Patty was discovering that she was susceptible to what Elise chose to call wasted emotion, and she found herself again on the verge of tears when they entered the Chapel. Though she did not know enough of architecture to survey intelligently the somewhat pompous apartment, she was delightfully impressed by the rich adornments and the wonderful sculptures, bronzes and paintings.
Rather rapidly they passed through the various salons of the museum, pausing here and there, as one or another of the party wished to examine something in particular. The State Rooms and Royal Apartments were most interesting, but Patty concluded that she liked best of all the Gallery of Battles. The splendid pictures of war enthralled her, and she would have been glad had the rest of the party left her to spend the entire day alone in the great gallery.
But this, of course, they had no wish to do, and with a last lingering glance at the picture of Napoleon at the battle of Jena, she reluctantly allowed herself to be led away.
Napoleon was one of Patty’s heroes, and she was eagerly interested in all of the many relics and souvenirs of the great man.
Especially was she interested in his bedroom, and greatly admired the gorgeous furnishings and quaint, old-fashioned French bedstead.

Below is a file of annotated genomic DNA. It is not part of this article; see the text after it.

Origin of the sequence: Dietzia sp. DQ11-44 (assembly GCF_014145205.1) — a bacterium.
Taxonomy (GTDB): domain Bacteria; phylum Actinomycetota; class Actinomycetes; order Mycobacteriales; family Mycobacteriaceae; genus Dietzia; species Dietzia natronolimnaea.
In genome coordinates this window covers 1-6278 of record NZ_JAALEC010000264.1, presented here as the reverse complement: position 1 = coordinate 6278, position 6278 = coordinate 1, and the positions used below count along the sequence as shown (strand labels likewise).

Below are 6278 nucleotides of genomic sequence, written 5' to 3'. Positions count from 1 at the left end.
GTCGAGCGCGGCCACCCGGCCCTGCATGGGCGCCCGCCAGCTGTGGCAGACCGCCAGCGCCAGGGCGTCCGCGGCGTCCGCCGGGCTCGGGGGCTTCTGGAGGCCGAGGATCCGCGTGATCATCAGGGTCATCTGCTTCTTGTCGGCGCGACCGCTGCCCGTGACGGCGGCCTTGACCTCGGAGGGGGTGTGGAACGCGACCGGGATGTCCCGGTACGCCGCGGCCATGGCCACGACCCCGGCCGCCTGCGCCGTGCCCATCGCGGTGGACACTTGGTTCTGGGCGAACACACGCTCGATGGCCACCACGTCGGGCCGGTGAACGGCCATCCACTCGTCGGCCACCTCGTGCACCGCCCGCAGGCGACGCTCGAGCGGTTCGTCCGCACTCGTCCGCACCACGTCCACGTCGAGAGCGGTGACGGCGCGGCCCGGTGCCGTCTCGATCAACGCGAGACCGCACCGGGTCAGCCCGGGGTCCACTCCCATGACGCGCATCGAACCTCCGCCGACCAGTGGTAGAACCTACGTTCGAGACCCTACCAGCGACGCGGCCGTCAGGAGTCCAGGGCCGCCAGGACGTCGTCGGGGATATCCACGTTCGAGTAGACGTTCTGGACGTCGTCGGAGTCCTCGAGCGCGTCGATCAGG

Having scurried through the palace and museum, Mr. Farrington declared that he could do no more sightseeing until he had eaten some sustaining luncheon.
So again they climbed into the automobiles and were whisked away to a hotel in the town.
Here they were provided with a most satisfying meal, which was partaken of amid much merry conversation and laughter.
The afternoon was devoted to the gardens and the Trianons.
Elise was enraptured with the garden, but Patty, while she admired them very much, thought them too stiff and formal for her taste. Laid out, as they are, according to the laws of geometrical symmetry, it seemed to Patty that grace and beauty were sacrificed to squares and straight lines.
But none the less was she interested in the wonderful landscape, and amazed that any grass could be so green as that of the marvelous green carpet. The multitude of statues and fountains, the walks and terraces, and the exquisite colours of the autumn trees, made a picture that Patty never forgot.
The Trianons presented new delights, and Patty fancied herself transported back to the days of Marie Antoinette and her elaborately planned pleasures.
A place of especial interest was the carriage house, where are exhibited the Royal State carriages.
As they were about to enter, Phil Marchbanks, who was ahead, turned round with a look of comical dismay on his face.
“We can’t go in,” he said; “we can’t fulfil their requirements!”